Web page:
As newly independent India evolved at breakneck pace, so did it’s cinema. The Fifties were the golden age of Bollywood, with the first wave of superstars – Raj Kapoor, Dilip Kumar, Madhubala, Nargis and others.
In our second installment celebrating a century of Indian cinema, here’s a look at the films that defined the Fifties.
Director: Raj Kapoor
Cast: Prithviraj Kapoor, Nargis, Raj Kapoor, Leela Chitnis, K N Singh and Shashi Kapoor
Directed and produced by legendary actor Raj Kapoor, Awaara became an overnight sensation not just in India but also in South Asia, the Soviet Union, and the Middle East. The film featured four of the Kapoors, well on it’s way to becoming the first filmy dynasty – Prithviraj and Raj Kapoor played father and son on-screen, and Shashi Kapoor played the younger version of Raj. His grandfather, Dewan Bashwanath Kapoor, appeared in a cameo role. Awarawas the first film in which Raj Kapoor played the poor tramp character he based on Charlie Chaplin and would go on to play in later movies also. The film was nominated for the Grand Prize at the Cannes Film Festival in 1953.
Director: Bimal Roy
Cast: Balraj Sahni, Nirupa Roy, Ratan Kumar, Jagdeep, Murad, Nana Palsikar and Meena Kumari Bimal Roy directed Do Bigha Zameen after watching Italian filmmaker Vittorio De Sica’s Bicycle Thieves(1948), a movie that was to also inspire another acclaimed Bengali director later – Satyajit Ray. A gritty examination of socio-economic conditions, the film was the first to win the Filmfare Best Movie Award and the first Indian film to win the International Prize at the Cannes Film Festival.
Shree 420 (1955)
Director: Raj Kapoor
Cast: Raj Kapoor, Nargis and Nadira Raj Kapoor reprised his ‘little tramp’ role in this story of a country boy seduced by the glamour of the big city. The song Mera Joota Hai Japani became hugely popular and a patriotic symbol of independent India.
C I D. (1956)
Director: Raj Khosla
Cast: Dev Anand, Shakila and Waheeda Rehman Waheeda Rehman’s debut film featured her in a small role as a vamp who meets a sticky end. Dev Anand plays a cop in this crime thriller and O P Nayyar provided a stellar soundtrack.
Mother India (1957)
Director: Mehboob Khan
Cast: Nargis, Sunil Dutt, Rajendra Kumar and Raaj Kumar Easily Bollywood’s most important film ever made, Mother India was a remake of Mehboob Khan’s 1940 film, Aurat. The film was India’s first submission for the Best Foreign Language Film Oscar in 1958 and was chosen as one of the five nominees. It lost to Federico Fellini’s Nights of Cabiria by a single vote.
Telling the story of Radha, a poverty-stricken woman abandoned by her husband, her arduous journey raising two sons, and the moral choices she has to make, Mother India was the first film to put India on the world map.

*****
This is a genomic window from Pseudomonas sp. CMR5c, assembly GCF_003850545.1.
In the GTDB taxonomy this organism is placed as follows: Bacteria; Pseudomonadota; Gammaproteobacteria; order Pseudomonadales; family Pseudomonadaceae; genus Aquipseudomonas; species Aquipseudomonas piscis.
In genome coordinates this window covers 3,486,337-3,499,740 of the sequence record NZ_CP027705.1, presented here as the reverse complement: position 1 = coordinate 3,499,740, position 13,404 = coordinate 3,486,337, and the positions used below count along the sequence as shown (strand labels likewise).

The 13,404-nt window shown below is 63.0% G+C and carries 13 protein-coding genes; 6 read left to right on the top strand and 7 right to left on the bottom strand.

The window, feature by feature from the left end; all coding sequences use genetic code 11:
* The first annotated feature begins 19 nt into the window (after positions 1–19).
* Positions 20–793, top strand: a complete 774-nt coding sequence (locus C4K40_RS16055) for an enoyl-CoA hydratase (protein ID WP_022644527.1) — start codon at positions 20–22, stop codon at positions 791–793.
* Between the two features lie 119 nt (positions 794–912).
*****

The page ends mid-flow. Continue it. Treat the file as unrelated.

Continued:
The film swept the Filmfare Awards, including the Best Actress prize for Nargis who also scooped up the top honour at the Karlovy Vary International Film Festival for her extraordinary portrayal of Radha.
Naya Daur (1957)
Director: B R Chopra
Cast: Dilip Kumar, Vyjayanthimala, Ajit, Chand Usmani and Jeevan Economic churn in independent India inspired B R Chopra’s tale of small town tongawallahs who’s livelihood is threatened when the son of a rich landlord starts a bus service. The film also became infamous because of an extended court case in which Mr Chopra sued Madhubala, the original heroine, for dropping out after 15 days of shooting. In absolute filmy style, a stern patriarch was to blame – Madhubala’s father considered the outdoor shoot schedule a mere ruse for Dilip Kumar to romance his daughter – and Mr Chopra dropped the case after the court ruled in his favour to save Madhubala from a prison sentence.
Director: Guru Dutt Cast: Guru Dutt, Mala Sinha, Waheeda Rehman, Johnny Walker and Rehman Pyaasa tells the story of struggling poet, Vijay, trying to establish his identity in a corrupt and materialistic world. The film was rated as one of the 100 best films of all time by Time magazine. The story is also rumoured to be partly based on lyricist Sahir Ludhianvi’s failed college romance with author Amrita Pritam.
Director: Bimal Roy
Cast: Dilip Kumar, Vyjayanthimala, Johnny Walker and Pran
Among the earliest films to deal with reincarnation, the darkly beautiful Madhumati won nine Filmfare awards, a record it held for the next 37 years until the release of Dilwale Dulhania Le Jayenge which won ten awards. The film inspired many later re-incarnation themed movies including SRK hit Om Shanti Om.
Chalti Ka Naam Gaadi (1958)
Director: Satyen Bose
Cast: Kishore Kumar, Madhubala, Ashok Kumar and Anoop Kumar Starring all three Ganguly brothers and Kishore Kumar’s future wife, Madhubala, Chalti Ka Naam Gaadi was an effervescent comedy in an era dominated by heavier fare from directors like Bimal Roy and Guru Dutt. S D Burman’s superhit soundtrack featured songs sung by Kishore and Asha Bhosle. Ironically, Kishore Kumar made this film hoping it would fail commercially with a view to avoiding taxes, but so successful was the film that the Gangulys starred in a second comedy called Badhti Ka Naam Dadhi.
Director: V Shantaram
Cast: Agha, Chandrakant, Mahipal, Sandhya, Ulhas and Vatsala Deshmukh
A surrealist tale of a married poet obsessed with his muse, a fantasy woman, Navrang was remarkable as much for it’s spectacular set design as for it’s unusual storyline.100 years of Bollywood Ashok Kumar Awara B.R. Chopra Balraj Sahni Bimal Roy C.I.D. Chalti Ka Naam Gaadi Dev Anand Dilip Kumar Do Bigha Zameen Guru Dutt Kishore Kumar Madhubala Madhumati Mala Sinha Mehboob Khan Mother India Nargis Navrang Naya Daur Nirupa Roy Pyaasa Raaj Kumar Raj Kapoor Raj Khosla Rajendra Kumar Shree 420 Sunil Dutt Vyjayanthimala Waheeda Rehman